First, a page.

Saturday, January 24, 2015

Pharaoh's Freedom to Choose and Ours

Pharaoh sits on his throne and says: no!‎
‎“I do not know the LORD, and I will not will I let Israel go” (Exodus 5:2).‎
This a predictable statement that marks the beginning of the battle between Pharaoh and ‎God, in which God strives not only to liberate the Israelites from bondage but also to ‎produce a magnificent – albeit destructive – show of power intended to prove God’s divinity ‎to both the Egyptians and the Israelites.‎

Ten times during the story of the Exodus, the Torah tells us that Pharaoh hardened his ‎heart. Another ten times, it tells us that God did the hardening. Between one hardening of the ‎heart and another, Pharaoh relents and agrees to allow the Israelites to leave, but soon has ‎second thoughts and hardens his heart again.

Pharaoh’s independent behavior is ‎comprehensible. He takes a strong position of principle, then responds to conditions in the ‎field, over and over again. At the end of the process, God takes advantage of a moment of ‎Pharaoh’s weakness to rescue the slaves under cover of dark, before Pharaoh has a chance ‎to change his mind again.‎

What about the times when God hardened Pharaoh’s heart? Must proving divine power ‎come at the cost of Egyptian suffering and depriving Pharaoh of his freedom of choice?‎

One school of interpretation, represented by Ovadia Sforno (Italy, 15-16th century) explains ‎that hardening Pharaoh’s heart is actually intended to provide an opportunity for making a ‎good decision:
“If his heart had not been hardened, Pharaoh surely would have released the ‎Israelites but [only] because he could no longer tolerate the plagues.” 
Because God wanted ‎Pharaoh to release the Israelites because of his awe of Heaven rather than his fear of ‎punishment, God hardened Pharaoh’s heart so he could withstand the suffering caused by ‎the plagues. National resilience becomes a tool for surviving hard times, to allow a chance ‎for  making the right decision for the right reasons. Very interesting but not an answer to the ‎question about freedom of choice. ‎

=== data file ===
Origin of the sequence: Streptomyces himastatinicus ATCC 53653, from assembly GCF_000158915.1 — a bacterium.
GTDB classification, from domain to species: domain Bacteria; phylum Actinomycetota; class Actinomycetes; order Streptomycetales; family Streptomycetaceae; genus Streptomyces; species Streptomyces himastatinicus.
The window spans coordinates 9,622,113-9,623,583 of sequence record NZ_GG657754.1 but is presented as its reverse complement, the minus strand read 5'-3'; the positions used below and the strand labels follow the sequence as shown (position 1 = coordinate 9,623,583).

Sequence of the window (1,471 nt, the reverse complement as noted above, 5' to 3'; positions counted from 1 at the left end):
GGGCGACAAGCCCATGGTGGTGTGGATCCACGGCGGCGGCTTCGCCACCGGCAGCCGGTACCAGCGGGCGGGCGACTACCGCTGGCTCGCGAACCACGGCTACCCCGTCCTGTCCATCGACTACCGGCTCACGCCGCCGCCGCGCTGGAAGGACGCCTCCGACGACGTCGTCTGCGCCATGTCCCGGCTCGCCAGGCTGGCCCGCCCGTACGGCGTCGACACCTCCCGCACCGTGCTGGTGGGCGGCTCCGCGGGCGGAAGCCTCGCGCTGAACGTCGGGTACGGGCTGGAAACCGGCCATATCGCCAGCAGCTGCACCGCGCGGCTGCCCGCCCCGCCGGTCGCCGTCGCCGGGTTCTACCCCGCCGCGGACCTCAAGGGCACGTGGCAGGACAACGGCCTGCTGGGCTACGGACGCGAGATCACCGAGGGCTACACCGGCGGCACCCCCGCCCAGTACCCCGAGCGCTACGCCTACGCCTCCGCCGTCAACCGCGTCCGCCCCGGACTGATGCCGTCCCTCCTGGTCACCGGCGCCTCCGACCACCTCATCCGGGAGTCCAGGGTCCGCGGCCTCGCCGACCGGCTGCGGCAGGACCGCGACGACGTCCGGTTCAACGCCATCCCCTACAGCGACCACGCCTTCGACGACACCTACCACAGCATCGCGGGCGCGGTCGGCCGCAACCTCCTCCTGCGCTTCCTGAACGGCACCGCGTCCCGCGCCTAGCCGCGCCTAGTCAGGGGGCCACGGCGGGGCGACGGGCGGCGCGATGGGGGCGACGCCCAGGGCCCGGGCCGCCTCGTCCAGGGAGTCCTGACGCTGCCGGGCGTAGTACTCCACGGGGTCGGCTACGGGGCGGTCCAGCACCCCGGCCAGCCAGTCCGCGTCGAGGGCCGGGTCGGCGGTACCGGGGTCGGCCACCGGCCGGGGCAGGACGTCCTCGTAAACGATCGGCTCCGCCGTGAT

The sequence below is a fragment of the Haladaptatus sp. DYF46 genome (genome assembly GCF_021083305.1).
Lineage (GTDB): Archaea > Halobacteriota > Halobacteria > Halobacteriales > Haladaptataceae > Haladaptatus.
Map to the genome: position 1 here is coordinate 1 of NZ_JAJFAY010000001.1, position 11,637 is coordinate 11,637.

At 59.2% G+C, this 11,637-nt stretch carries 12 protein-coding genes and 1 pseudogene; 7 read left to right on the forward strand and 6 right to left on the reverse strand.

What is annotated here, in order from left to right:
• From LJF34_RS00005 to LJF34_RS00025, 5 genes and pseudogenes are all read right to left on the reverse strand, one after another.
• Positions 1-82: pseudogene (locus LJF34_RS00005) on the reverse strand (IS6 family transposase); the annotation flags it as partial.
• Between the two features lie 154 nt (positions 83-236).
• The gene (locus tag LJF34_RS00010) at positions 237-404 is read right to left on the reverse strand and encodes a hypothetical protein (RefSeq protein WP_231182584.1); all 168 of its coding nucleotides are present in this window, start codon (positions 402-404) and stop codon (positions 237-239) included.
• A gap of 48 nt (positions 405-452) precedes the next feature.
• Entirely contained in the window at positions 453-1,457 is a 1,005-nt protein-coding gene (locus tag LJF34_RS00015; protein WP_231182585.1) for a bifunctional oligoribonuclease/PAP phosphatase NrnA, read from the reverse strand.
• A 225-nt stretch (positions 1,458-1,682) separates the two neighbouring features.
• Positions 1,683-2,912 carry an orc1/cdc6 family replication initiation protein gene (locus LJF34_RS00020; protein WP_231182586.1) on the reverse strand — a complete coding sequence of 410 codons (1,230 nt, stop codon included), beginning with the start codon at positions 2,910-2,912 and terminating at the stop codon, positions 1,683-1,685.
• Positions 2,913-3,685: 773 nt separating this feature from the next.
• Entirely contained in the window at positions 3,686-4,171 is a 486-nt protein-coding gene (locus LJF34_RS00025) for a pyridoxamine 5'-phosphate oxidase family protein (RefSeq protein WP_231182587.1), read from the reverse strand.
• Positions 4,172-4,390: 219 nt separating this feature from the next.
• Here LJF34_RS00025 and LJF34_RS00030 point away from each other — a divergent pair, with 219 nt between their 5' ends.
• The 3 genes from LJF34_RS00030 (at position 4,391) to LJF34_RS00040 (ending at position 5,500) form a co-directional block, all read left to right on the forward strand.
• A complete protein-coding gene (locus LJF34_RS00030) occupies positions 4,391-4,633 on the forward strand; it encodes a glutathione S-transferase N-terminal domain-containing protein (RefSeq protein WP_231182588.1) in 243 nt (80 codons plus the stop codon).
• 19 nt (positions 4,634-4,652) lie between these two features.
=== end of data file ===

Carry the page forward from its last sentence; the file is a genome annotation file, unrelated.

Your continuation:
Maimonides considered free choice “a great principle and a foundation of the Torah...   The choice is ‎yours, and anything a person wishes to do, for good or for evil, he can do” (Mishneh Torah, ‎Laws of Repentance 5:3) but ‎explained, “it is possible for a person to commit a sin so serious, ‎or to commit so many sins, that the judgment rendered before the True Judge is that his ‎retribution for these sins, which he committed freely and of his own accord, is that he is ‎prevented from repenting and is no longer able to abandon his evil ways - so that he dies ‎and perishes on account of those sins he committed...  This is why the Blessed Holy One ‎hardened Pharaoh's heart.” (Laws of Repentance, 6:3).‎

However, Maimonides writes very clearly in another place he does not believe that God ‎actively intervenes in the world. Therefore, Maimonides – like many other commentators – ‎can be understood as claiming not so much that Pharaoh was deprived of his freedom but ‎rather he, himself, lost it. Pharaoh is tied to his refusal because his own bad habits have ‎taken control. Likely this was not the first time he behaved in this way, making it possible for ‎God to foresee the entire process, and tell Moses how it would progress even before the first ‎plague.‎

We are not Pharaoh but each of us has our bad habits.
Does this story ‎mean that we can never get beyond them? There are indeed neurologists who claim that the ‎power of habit is so strong that many of our decisions are made only post facto, after we ‎have already begun to act, and we do not truly have freedom of choice. However, other ‎scientists dispute this neurological determinism and insist that we are indeed equipped with ‎the most important types of free will and are capable of vetoing our urges. This is the ‎essence of our freedom of choice.‎

We aren't Pharaoh. We remain endowed with freedom of choice but using it requires a ‎conscious effort. It is hard to overcome the power of habit.‎

Pharaoh ‏sits on his throne and says: no.‎

We awaken in the morning and recite a blessing that we have been made free.‎

This daily blessing is not only an act of thanksgiving but also a means of strengthening ‎ourselves.‎
Freedom of choice cannot be taken granted; nor is it always accessible. Rather “it is a trait ‎that a person must work hard to achieve” (Rabbi Shlomo Wolbe).

Or as Rabbi Joseph ‎Soloveitchik taught:
“The assumption that man is free… cannot rely on the idea of belief by ‎itself; it also depends on knowledge... Free will should implant in man a sense of ‎responsibility... without even a moment’s inattentiveness! [It] must always remain part of the ‎self—the knowledge that man can create worlds and destroy them” (On Repentance). ‎
Utilizing freedom of choice requires effort and alertness, stopping for a moment and asking, ‎‎“Do I really want to do this?” The Torah commands us to choose life and good. It does not ‎promise that this will be easy. Not becoming enslaved to our urges is indeed a challenge. The ‎morning blessing – if said attentively – can serve as a statement of intention for the entire ‎day:
I hereby accept upon myself the positive commandment to choose the good and life.‎
Pharaoh succumbs to the power of habit and his refusal destroyed his world.
May we know ‎how to use our freedom of choice to build and be built.‎
Hod Vehadar 5775

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